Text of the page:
Astrological Musings

It’s human nature to seek pleasure and avoid pain.  Nobody wants to feel bad, or go through difficult situations.  I have been an astrologer for more than half of my life now, so it’s hard for me to remember what it was like before I new about planetary cycles that were likely to bring challenges that required adjustment and change, but I imagine that it is pretty confusing.  Life is going great, and then all of a sudden here comes a curve ball and suddenly I’m feeling depressed for apparently no reason.

Some of you have heard me say that I have the hardest chart I’ve ever seen, and I like to think that’s so that I can bring some understanding to the table when consulting with clients.  When I talk about healing the core wound, or dealing with depression, it’s not just a concept – I’ve been there.  I know what it’s like to consider suicide.  I know what it’s like to feel that life will never get any better.  But I also know what it’s like to have moved through these horribly difficult times and come out the other side with great joy and happiness.

Sometimes in a consultation the client will say “I’ve just had a terrible time but now I want to move on.  Tell me something good.”  And it would be easy to help her to forget about where she has just been and talk only about the Jupiter transits that are coming, or the fact that her Moon has just progressed into Sagittarius which will make it easier for her to avoid the pain that she’s feeling.  But my experience tells me that before we can REALLY move on, we have to understand what just happened.  Where did those feelings of despair come from?  What was happening in the client’s chart when his wife had an affair?  And perhaps most importantly, when will these bad feelings start to subside?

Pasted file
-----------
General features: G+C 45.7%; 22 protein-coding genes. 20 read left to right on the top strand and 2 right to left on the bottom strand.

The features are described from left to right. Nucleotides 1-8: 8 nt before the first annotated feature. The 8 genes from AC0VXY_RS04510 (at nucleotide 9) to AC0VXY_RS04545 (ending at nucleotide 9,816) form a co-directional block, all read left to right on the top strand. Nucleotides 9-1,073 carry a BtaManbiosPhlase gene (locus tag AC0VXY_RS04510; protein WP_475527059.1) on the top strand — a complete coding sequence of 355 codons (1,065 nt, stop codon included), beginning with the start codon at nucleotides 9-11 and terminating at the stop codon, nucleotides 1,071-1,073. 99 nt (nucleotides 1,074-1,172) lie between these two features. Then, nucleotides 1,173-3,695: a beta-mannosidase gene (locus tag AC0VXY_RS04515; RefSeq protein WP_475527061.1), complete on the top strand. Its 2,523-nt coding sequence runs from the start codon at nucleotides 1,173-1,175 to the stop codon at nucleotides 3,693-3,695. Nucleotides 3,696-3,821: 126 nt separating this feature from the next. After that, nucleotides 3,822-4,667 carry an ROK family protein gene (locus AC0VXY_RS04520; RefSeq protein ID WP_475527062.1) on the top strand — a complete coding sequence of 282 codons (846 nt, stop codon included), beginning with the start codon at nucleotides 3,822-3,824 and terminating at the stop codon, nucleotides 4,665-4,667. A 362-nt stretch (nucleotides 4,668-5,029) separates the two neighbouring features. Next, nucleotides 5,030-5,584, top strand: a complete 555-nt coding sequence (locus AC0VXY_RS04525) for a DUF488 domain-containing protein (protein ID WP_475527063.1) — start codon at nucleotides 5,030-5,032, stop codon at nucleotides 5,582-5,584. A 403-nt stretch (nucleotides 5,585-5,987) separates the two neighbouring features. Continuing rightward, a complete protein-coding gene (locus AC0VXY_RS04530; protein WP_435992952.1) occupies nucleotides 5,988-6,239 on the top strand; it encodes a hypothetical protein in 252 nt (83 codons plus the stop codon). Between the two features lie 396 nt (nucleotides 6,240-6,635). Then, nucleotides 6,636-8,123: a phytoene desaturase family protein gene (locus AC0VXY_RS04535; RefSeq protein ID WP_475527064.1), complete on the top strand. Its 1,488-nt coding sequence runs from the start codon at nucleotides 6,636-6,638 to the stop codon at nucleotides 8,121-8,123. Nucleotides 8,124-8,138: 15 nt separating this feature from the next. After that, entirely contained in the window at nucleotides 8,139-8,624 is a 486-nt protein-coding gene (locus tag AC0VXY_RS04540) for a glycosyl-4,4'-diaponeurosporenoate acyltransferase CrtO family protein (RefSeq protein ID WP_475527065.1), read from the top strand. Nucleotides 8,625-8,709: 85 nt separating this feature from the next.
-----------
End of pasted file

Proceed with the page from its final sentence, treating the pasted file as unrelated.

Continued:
To me, this is the magic of the astrological consultation: to take the distress of feeling bad and transmute it into an excitement over the transformation that is occurring.

This may be a bad example, but I have been dieting for the past several weeks.  I gained twenty pounds when I married Rich, and I’m ready to let go of that extra weight.  At first I felt very panicky when I was hungry, so hunger felt “bad.”  It was nearly impossible to tolerate.  But when I started losing a few pounds I started to reframe that sensation of hunger and started to think of it as a feeling that is associated with losing weight.  If I’m a little hungry, I will lose weight and feel better about myself and more energetic.  I will be eating within a few hours so I won’t starve.  That sensation of hunger brings less panic now and more excitement that the diet is working.

It’s the same when we are working through a deep core wound.  We know it’s a core feeling if it seems out of proportion to the event that triggered it, or if it just erupted by itself.  Sometimes this happens to me during yoga practice – all of a sudden I start weeping.  This feels “bad,” but we can reframe the experience so that it instead feels like welcoming an old abandoned part of ourself into our heart.  As we allow the ancient pain to fill our experience instead of use all of our coping skills to avoid it, we release the pain and become more integrated with abandoned parts of ourselves.

So don’t worry, I’ll tell you something good.  But it might not be what you think!

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